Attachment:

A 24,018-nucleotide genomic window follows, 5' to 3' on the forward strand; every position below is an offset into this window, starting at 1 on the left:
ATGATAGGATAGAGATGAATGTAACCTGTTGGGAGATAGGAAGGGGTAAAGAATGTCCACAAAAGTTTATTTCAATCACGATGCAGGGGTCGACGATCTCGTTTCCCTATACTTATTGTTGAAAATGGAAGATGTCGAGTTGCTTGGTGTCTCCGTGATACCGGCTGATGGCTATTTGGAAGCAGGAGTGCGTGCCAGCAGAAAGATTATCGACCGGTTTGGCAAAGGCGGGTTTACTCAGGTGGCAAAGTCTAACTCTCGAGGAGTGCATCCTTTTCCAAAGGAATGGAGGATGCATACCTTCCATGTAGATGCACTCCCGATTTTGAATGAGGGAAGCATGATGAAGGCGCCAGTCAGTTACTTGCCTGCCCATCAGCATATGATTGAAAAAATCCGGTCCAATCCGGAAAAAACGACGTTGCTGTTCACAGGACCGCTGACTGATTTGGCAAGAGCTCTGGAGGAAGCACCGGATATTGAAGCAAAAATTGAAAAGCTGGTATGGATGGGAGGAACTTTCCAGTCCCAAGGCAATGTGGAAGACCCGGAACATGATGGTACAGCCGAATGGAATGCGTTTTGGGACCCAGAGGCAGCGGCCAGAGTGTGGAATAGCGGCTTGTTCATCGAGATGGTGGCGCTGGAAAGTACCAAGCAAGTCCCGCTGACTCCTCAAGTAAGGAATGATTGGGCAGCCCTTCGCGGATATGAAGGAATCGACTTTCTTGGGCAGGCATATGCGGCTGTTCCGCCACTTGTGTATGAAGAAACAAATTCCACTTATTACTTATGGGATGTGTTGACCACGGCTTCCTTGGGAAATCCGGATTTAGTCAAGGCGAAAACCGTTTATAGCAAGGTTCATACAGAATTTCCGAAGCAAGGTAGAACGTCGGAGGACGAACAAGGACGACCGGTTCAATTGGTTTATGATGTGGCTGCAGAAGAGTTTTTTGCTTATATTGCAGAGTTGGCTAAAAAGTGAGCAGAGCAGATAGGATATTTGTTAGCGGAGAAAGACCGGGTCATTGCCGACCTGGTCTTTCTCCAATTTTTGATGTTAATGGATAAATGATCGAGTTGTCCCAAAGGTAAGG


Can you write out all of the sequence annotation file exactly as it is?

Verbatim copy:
A 24,018-nucleotide genomic window follows, 5' to 3' on the forward strand; every position below is an offset into this window, starting at 1 on the left:
ATGATAGGATAGAGATGAATGTAACCTGTTGGGAGATAGGAAGGGGTAAAGAATGTCCACAAAAGTTTATTTCAATCACGATGCAGGGGTCGACGATCTCGTTTCCCTATACTTATTGTTGAAAATGGAAGATGTCGAGTTGCTTGGTGTCTCCGTGATACCGGCTGATGGCTATTTGGAAGCAGGAGTGCGTGCCAGCAGAAAGATTATCGACCGGTTTGGCAAAGGCGGGTTTACTCAGGTGGCAAAGTCTAACTCTCGAGGAGTGCATCCTTTTCCAAAGGAATGGAGGATGCATACCTTCCATGTAGATGCACTCCCGATTTTGAATGAGGGAAGCATGATGAAGGCGCCAGTCAGTTACTTGCCTGCCCATCAGCATATGATTGAAAAAATCCGGTCCAATCCGGAAAAAACGACGTTGCTGTTCACAGGACCGCTGACTGATTTGGCAAGAGCTCTGGAGGAAGCACCGGATATTGAAGCAAAAATTGAAAAGCTGGTATGGATGGGAGGAACTTTCCAGTCCCAAGGCAATGTGGAAGACCCGGAACATGATGGTACAGCCGAATGGAATGCGTTTTGGGACCCAGAGGCAGCGGCCAGAGTGTGGAATAGCGGCTTGTTCATCGAGATGGTGGCGCTGGAAAGTACCAAGCAAGTCCCGCTGACTCCTCAAGTAAGGAATGATTGGGCAGCCCTTCGCGGATATGAAGGAATCGACTTTCTTGGGCAGGCATATGCGGCTGTTCCGCCACTTGTGTATGAAGAAACAAATTCCACTTATTACTTATGGGATGTGTTGACCACGGCTTCCTTGGGAAATCCGGATTTAGTCAAGGCGAAAACCGTTTATAGCAAGGTTCATACAGAATTTCCGAAGCAAGGTAGAACGTCGGAGGACGAACAAGGACGACCGGTTCAATTGGTTTATGATGTGGCTGCAGAAGAGTTTTTTGCTTATATTGCAGAGTTGGCTAAAAAGTGAGCAGAGCAGATAGGATATTTGTTAGCGGAGAAAGACCGGGTCATTGCCGACCTGGTCTTTCTCCAATTTTTGATGTTAATGGATAAATGATCGAGTTGTCCCAAAGGTAAGG